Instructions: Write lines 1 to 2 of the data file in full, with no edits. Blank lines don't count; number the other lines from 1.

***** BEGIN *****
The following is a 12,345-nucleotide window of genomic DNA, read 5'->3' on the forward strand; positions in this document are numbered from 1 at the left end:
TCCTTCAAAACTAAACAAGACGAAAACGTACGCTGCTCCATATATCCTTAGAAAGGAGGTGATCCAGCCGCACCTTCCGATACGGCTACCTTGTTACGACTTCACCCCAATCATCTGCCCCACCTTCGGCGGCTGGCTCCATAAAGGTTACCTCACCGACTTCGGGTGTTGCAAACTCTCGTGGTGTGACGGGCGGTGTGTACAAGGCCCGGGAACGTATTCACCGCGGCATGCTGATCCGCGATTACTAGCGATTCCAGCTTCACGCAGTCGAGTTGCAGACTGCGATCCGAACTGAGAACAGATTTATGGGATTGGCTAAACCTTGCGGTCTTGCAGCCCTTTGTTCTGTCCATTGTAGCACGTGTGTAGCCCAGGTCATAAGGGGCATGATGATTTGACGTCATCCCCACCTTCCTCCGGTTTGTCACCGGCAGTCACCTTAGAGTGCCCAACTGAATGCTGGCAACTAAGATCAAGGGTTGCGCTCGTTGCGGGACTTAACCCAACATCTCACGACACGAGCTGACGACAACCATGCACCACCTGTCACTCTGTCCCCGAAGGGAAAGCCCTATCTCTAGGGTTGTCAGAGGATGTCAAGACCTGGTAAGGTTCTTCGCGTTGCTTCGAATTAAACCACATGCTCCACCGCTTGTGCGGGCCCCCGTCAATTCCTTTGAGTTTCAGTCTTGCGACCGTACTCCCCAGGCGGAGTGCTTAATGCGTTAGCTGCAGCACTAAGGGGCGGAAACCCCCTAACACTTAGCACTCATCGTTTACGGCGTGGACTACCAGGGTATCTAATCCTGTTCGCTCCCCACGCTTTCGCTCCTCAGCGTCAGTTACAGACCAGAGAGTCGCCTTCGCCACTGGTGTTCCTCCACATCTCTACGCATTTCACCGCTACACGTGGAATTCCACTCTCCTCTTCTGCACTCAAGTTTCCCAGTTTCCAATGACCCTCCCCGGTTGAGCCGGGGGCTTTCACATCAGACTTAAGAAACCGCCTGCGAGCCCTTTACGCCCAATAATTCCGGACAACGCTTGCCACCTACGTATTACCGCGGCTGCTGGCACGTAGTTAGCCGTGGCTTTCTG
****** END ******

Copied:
The following is a 12,345-nucleotide window of genomic DNA, read 5'->3' on the forward strand; positions in this document are numbered from 1 at the left end:
TCCTTCAAAACTAAACAAGACGAAAACGTACGCTGCTCCATATATCCTTAGAAAGGAGGTGATCCAGCCGCACCTTCCGATACGGCTACCTTGTTACGACTTCACCCCAATCATCTGCCCCACCTTCGGCGGCTGGCTCCATAAAGGTTACCTCACCGACTTCGGGTGTTGCAAACTCTCGTGGTGTGACGGGCGGTGTGTACAAGGCCCGGGAACGTATTCACCGCGGCATGCTGATCCGCGATTACTAGCGATTCCAGCTTCACGCAGTCGAGTTGCAGACTGCGATCCGAACTGAGAACAGATTTATGGGATTGGCTAAACCTTGCGGTCTTGCAGCCCTTTGTTCTGTCCATTGTAGCACGTGTGTAGCCCAGGTCATAAGGGGCATGATGATTTGACGTCATCCCCACCTTCCTCCGGTTTGTCACCGGCAGTCACCTTAGAGTGCCCAACTGAATGCTGGCAACTAAGATCAAGGGTTGCGCTCGTTGCGGGACTTAACCCAACATCTCACGACACGAGCTGACGACAACCATGCACCACCTGTCACTCTGTCCCCGAAGGGAAAGCCCTATCTCTAGGGTTGTCAGAGGATGTCAAGACCTGGTAAGGTTCTTCGCGTTGCTTCGAATTAAACCACATGCTCCACCGCTTGTGCGGGCCCCCGTCAATTCCTTTGAGTTTCAGTCTTGCGACCGTACTCCCCAGGCGGAGTGCTTAATGCGTTAGCTGCAGCACTAAGGGGCGGAAACCCCCTAACACTTAGCACTCATCGTTTACGGCGTGGACTACCAGGGTATCTAATCCTGTTCGCTCCCCACGCTTTCGCTCCTCAGCGTCAGTTACAGACCAGAGAGTCGCCTTCGCCACTGGTGTTCCTCCACATCTCTACGCATTTCACCGCTACACGTGGAATTCCACTCTCCTCTTCTGCACTCAAGTTTCCCAGTTTCCAATGACCCTCCCCGGTTGAGCCGGGGGCTTTCACATCAGACTTAAGAAACCGCCTGCGAGCCCTTTACGCCCAATAATTCCGGACAACGCTTGCCACCTACGTATTACCGCGGCTGCTGGCACGTAGTTAGCCGTGGCTTTCTG